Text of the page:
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  5. "Jag är din blivande chef."

"Jag är din blivande chef."

Translation:I am your future boss.

February 22, 2015



This is more of an English question: Could you say "I am your boss to be"?


Yes. It's a bit more poetic sounding then just "I'm your future boss", but it's correct English.


It'd have a lot less bite to it.


I wrote "I am about to become your boss" and it's wrong. Is it really wrong or could you count it as a wider translation?


I would understand you perfectly. The fact that you used "about to be" suggests to me that it might be just a bit more imminent than "future". Maybe someone with more knowledge of the Swedish language than I have could translate your sentence to Swedish if the meaning is a bit different than "I am your future boss"


It should be something like Jag ska precis/strax/snart bli …


Is there a sense, in the Swedish sentence, that there is a meaning that would be different from saying in English that "In the future, I will be your boss"?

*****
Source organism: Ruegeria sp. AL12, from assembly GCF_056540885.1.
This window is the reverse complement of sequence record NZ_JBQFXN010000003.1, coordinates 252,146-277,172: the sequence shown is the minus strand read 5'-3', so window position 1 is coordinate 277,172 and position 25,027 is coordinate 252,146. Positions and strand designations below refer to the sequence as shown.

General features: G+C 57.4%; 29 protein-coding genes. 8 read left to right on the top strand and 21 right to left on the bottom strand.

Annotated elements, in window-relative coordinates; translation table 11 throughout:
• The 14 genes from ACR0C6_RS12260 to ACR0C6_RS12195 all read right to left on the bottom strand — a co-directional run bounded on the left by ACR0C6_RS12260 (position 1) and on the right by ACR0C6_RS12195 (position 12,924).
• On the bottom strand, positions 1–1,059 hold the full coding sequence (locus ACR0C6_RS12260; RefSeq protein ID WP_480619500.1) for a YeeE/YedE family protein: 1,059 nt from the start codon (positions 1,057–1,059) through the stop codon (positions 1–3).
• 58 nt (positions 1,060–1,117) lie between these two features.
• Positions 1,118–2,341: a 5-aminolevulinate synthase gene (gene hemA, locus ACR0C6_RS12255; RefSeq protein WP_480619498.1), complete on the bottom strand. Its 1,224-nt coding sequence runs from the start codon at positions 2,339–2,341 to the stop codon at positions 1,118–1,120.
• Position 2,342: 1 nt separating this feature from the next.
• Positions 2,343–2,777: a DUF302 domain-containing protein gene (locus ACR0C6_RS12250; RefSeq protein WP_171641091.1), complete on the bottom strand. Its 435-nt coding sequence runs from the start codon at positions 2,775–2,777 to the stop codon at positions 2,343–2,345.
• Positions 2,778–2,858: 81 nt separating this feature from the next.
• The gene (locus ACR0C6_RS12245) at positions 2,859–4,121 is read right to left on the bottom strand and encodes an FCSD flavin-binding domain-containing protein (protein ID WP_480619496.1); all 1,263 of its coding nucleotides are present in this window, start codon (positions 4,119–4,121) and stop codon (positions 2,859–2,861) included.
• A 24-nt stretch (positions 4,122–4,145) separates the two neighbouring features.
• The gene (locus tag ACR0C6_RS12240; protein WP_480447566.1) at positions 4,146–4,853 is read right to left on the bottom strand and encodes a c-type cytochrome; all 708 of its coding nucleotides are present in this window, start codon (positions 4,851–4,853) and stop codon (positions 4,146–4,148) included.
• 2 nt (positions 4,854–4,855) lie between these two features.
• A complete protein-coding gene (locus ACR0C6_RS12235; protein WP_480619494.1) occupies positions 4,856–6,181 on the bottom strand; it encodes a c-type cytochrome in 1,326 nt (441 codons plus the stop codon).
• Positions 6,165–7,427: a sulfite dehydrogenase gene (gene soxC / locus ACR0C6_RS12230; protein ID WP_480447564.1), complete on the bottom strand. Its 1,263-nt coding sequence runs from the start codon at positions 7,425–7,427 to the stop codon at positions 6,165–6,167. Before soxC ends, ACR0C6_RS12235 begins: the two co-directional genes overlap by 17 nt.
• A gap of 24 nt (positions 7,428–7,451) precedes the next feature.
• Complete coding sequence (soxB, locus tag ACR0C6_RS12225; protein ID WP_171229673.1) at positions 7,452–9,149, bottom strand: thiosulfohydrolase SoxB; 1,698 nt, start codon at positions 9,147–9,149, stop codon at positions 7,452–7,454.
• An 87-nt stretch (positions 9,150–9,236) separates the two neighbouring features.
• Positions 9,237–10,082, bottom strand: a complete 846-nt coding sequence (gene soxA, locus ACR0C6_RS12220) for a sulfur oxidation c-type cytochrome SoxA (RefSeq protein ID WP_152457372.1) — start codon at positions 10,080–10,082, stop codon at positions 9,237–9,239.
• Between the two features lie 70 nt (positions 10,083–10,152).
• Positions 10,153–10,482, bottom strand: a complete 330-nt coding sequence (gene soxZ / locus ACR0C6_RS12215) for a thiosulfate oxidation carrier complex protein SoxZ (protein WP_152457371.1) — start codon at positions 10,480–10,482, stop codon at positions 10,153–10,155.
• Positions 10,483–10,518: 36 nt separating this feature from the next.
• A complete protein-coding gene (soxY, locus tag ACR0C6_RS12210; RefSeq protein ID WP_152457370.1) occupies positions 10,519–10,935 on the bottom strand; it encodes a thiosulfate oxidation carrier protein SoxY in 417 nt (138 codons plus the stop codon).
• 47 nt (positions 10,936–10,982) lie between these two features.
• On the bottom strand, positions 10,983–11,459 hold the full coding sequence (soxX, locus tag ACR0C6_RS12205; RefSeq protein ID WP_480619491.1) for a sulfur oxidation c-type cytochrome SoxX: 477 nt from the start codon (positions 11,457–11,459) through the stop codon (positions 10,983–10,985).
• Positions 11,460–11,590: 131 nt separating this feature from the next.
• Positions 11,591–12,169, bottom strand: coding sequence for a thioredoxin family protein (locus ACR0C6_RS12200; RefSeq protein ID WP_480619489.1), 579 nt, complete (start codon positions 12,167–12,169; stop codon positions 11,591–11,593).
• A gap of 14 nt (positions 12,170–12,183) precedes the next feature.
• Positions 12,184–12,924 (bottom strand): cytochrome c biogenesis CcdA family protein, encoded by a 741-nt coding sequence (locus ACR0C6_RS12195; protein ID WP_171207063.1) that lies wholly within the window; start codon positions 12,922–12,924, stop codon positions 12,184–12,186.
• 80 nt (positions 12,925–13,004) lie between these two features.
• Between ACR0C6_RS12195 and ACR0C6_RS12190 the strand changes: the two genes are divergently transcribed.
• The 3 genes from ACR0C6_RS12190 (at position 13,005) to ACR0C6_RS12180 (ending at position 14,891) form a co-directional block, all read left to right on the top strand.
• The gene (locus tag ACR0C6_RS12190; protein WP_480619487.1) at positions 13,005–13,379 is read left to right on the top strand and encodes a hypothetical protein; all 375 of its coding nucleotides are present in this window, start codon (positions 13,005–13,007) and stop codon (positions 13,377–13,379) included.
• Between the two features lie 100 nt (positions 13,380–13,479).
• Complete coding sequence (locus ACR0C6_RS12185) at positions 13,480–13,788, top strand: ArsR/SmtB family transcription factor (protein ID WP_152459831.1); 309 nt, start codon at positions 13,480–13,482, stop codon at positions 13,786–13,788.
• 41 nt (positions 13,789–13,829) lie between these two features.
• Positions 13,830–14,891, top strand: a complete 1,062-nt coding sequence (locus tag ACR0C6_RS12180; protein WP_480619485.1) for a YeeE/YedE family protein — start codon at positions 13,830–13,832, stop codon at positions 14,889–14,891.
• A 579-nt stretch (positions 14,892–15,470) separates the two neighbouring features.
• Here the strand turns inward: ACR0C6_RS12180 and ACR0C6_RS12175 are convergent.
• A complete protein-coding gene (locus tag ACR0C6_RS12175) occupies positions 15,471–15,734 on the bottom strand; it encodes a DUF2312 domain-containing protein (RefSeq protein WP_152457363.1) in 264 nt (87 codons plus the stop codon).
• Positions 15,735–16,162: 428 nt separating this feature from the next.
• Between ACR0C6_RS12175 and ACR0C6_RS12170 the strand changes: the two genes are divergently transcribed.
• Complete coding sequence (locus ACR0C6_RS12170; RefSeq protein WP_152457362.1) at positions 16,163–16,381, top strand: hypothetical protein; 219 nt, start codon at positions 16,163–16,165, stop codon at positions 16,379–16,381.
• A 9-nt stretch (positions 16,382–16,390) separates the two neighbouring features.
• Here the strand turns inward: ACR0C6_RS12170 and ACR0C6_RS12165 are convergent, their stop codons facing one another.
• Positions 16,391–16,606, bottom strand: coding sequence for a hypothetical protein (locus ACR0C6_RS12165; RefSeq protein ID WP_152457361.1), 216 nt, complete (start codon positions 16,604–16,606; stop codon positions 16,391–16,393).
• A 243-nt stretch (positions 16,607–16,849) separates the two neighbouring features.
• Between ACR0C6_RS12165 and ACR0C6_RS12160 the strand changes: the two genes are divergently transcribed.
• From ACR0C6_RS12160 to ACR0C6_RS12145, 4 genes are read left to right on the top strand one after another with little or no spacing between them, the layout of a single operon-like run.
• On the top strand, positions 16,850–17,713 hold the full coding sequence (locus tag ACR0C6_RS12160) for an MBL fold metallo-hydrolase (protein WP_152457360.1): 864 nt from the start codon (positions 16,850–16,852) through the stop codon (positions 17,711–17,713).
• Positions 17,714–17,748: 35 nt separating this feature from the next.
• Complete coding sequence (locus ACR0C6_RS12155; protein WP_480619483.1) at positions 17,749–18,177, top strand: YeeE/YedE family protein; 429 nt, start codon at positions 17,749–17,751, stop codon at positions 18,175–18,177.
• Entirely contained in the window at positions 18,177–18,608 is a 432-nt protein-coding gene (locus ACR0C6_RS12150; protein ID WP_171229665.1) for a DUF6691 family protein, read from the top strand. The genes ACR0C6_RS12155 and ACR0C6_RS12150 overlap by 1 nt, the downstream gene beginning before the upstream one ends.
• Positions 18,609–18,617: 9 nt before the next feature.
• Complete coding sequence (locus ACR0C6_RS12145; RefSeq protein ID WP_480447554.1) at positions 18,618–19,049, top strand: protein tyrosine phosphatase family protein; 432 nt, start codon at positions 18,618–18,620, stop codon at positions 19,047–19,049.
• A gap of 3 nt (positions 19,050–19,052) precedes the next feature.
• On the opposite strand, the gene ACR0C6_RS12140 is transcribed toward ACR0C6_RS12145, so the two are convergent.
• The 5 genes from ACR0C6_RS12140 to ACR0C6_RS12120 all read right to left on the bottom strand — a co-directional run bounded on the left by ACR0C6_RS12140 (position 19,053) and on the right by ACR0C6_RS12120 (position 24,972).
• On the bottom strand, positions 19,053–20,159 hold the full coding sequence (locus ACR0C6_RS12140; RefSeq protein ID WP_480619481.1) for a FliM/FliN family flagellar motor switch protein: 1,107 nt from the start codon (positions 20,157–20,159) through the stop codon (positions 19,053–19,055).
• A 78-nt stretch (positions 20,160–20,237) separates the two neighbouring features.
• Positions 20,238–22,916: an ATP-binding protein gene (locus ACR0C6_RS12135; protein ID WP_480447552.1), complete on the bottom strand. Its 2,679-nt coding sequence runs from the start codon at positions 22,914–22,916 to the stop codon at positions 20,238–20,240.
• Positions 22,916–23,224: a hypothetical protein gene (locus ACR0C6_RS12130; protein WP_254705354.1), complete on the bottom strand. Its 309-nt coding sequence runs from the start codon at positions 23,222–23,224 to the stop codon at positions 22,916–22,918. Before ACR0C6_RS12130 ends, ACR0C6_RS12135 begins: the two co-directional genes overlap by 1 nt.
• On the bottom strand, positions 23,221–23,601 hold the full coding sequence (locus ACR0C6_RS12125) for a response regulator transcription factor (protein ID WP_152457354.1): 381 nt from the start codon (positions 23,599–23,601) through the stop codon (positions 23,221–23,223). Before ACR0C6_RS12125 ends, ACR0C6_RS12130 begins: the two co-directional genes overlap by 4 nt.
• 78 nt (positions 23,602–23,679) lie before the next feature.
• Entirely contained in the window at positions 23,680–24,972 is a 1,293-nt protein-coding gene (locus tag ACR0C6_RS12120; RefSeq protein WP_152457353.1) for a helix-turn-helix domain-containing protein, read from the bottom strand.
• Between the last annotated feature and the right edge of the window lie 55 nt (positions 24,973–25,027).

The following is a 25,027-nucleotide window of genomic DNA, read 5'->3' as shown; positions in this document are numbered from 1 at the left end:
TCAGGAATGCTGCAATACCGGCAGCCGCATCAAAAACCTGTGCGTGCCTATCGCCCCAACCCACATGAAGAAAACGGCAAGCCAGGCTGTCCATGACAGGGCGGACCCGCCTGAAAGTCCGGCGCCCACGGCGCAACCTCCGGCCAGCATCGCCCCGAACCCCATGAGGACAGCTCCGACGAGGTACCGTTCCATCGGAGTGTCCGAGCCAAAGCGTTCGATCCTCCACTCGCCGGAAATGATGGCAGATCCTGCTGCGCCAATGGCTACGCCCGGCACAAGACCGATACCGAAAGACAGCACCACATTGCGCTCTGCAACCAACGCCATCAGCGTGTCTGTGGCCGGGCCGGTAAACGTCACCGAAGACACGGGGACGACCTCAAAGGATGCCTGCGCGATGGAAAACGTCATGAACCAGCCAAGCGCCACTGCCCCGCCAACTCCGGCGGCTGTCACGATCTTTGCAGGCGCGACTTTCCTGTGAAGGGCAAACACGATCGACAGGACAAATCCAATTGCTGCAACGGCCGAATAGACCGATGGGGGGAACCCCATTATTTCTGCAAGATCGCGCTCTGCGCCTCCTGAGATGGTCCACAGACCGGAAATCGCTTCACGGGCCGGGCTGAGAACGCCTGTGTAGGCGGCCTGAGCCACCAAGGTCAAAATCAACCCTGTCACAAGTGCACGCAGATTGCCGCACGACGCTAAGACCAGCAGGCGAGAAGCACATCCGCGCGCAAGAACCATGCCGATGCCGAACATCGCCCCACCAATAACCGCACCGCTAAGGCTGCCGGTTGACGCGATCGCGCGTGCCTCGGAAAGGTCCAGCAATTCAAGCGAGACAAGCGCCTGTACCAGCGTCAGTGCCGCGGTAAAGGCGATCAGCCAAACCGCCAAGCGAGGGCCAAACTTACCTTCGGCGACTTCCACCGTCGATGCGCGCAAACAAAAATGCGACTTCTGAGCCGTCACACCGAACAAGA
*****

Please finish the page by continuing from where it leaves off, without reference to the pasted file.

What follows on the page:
Not that I can think of, no. I mean, sure - there's the obvious grammatical difference in aspect, but that ought to have little impact in practice. They do mean the same thing.


I am your incoming boss?


This suggests to me that the "blivande chef' is going to be joining the company or department, rather than someone already there who is being promoted and now fills the role of my 'boss-to-be.

"I am your incoming boss" also sounds a little too formal and perhaps directive to me--if the supervisor wants to begin in a friendly, easier way, but that's just my take on it. ;-)


I am your becoming boss


Would adding this comma change the meaning in the same way in both languages?

"I am your future, boss." "Jag är din blivande, chef."

Or maybe that doesn't scan in Swedish, and you'd have to use "framtid"?


Exactly - it doesn't work, you'd need framtid. Also, the idiomatic for "boss" in this way is chefen in the definite.

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